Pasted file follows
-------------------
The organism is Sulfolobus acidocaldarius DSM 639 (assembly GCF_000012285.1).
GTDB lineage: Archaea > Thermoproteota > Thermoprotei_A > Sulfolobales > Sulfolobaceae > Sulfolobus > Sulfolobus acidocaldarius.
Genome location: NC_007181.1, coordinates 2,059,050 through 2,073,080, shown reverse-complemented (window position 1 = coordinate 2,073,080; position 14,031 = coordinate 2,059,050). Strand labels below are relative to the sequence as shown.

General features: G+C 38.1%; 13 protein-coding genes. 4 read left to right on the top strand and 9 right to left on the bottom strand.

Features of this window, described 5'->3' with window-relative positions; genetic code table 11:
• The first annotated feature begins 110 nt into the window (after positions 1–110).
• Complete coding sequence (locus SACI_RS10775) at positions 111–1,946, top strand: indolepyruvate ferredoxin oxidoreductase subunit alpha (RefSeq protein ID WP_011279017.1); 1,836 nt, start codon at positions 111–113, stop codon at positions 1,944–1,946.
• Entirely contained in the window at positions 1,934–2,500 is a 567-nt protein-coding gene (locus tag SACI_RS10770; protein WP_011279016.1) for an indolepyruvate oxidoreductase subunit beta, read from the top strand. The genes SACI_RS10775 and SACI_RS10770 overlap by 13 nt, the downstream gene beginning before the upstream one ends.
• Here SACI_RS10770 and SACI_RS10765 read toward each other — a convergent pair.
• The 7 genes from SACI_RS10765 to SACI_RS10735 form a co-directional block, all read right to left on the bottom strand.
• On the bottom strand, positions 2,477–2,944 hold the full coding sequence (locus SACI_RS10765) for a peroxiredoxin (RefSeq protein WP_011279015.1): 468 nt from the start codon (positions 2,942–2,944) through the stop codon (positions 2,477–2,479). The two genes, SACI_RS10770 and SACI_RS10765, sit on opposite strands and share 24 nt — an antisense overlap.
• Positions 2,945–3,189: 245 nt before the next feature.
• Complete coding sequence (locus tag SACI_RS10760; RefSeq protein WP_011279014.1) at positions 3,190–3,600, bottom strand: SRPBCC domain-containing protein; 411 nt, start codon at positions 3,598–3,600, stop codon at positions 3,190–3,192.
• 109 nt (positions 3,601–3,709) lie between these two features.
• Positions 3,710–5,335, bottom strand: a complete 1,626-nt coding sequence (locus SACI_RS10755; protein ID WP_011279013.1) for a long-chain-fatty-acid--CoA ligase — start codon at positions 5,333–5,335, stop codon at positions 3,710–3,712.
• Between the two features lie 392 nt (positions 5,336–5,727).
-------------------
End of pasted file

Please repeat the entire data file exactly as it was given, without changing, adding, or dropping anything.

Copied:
The organism is Sulfolobus acidocaldarius DSM 639 (assembly GCF_000012285.1).
GTDB lineage: Archaea > Thermoproteota > Thermoprotei_A > Sulfolobales > Sulfolobaceae > Sulfolobus > Sulfolobus acidocaldarius.
Genome location: NC_007181.1, coordinates 2,059,050 through 2,073,080, shown reverse-complemented (window position 1 = coordinate 2,073,080; position 14,031 = coordinate 2,059,050). Strand labels below are relative to the sequence as shown.

General features: G+C 38.1%; 13 protein-coding genes. 4 read left to right on the top strand and 9 right to left on the bottom strand.

Features of this window, described 5'->3' with window-relative positions; genetic code table 11:
• The first annotated feature begins 110 nt into the window (after positions 1–110).
• Complete coding sequence (locus SACI_RS10775) at positions 111–1,946, top strand: indolepyruvate ferredoxin oxidoreductase subunit alpha (RefSeq protein ID WP_011279017.1); 1,836 nt, start codon at positions 111–113, stop codon at positions 1,944–1,946.
• Entirely contained in the window at positions 1,934–2,500 is a 567-nt protein-coding gene (locus tag SACI_RS10770; protein WP_011279016.1) for an indolepyruvate oxidoreductase subunit beta, read from the top strand. The genes SACI_RS10775 and SACI_RS10770 overlap by 13 nt, the downstream gene beginning before the upstream one ends.
• Here SACI_RS10770 and SACI_RS10765 read toward each other — a convergent pair.
• The 7 genes from SACI_RS10765 to SACI_RS10735 form a co-directional block, all read right to left on the bottom strand.
• On the bottom strand, positions 2,477–2,944 hold the full coding sequence (locus SACI_RS10765) for a peroxiredoxin (RefSeq protein WP_011279015.1): 468 nt from the start codon (positions 2,942–2,944) through the stop codon (positions 2,477–2,479). The two genes, SACI_RS10770 and SACI_RS10765, sit on opposite strands and share 24 nt — an antisense overlap.
• Positions 2,945–3,189: 245 nt before the next feature.
• Complete coding sequence (locus tag SACI_RS10760; RefSeq protein WP_011279014.1) at positions 3,190–3,600, bottom strand: SRPBCC domain-containing protein; 411 nt, start codon at positions 3,598–3,600, stop codon at positions 3,190–3,192.
• 109 nt (positions 3,601–3,709) lie between these two features.
• Positions 3,710–5,335, bottom strand: a complete 1,626-nt coding sequence (locus SACI_RS10755; protein ID WP_011279013.1) for a long-chain-fatty-acid--CoA ligase — start codon at positions 5,333–5,335, stop codon at positions 3,710–3,712.
• Between the two features lie 392 nt (positions 5,336–5,727).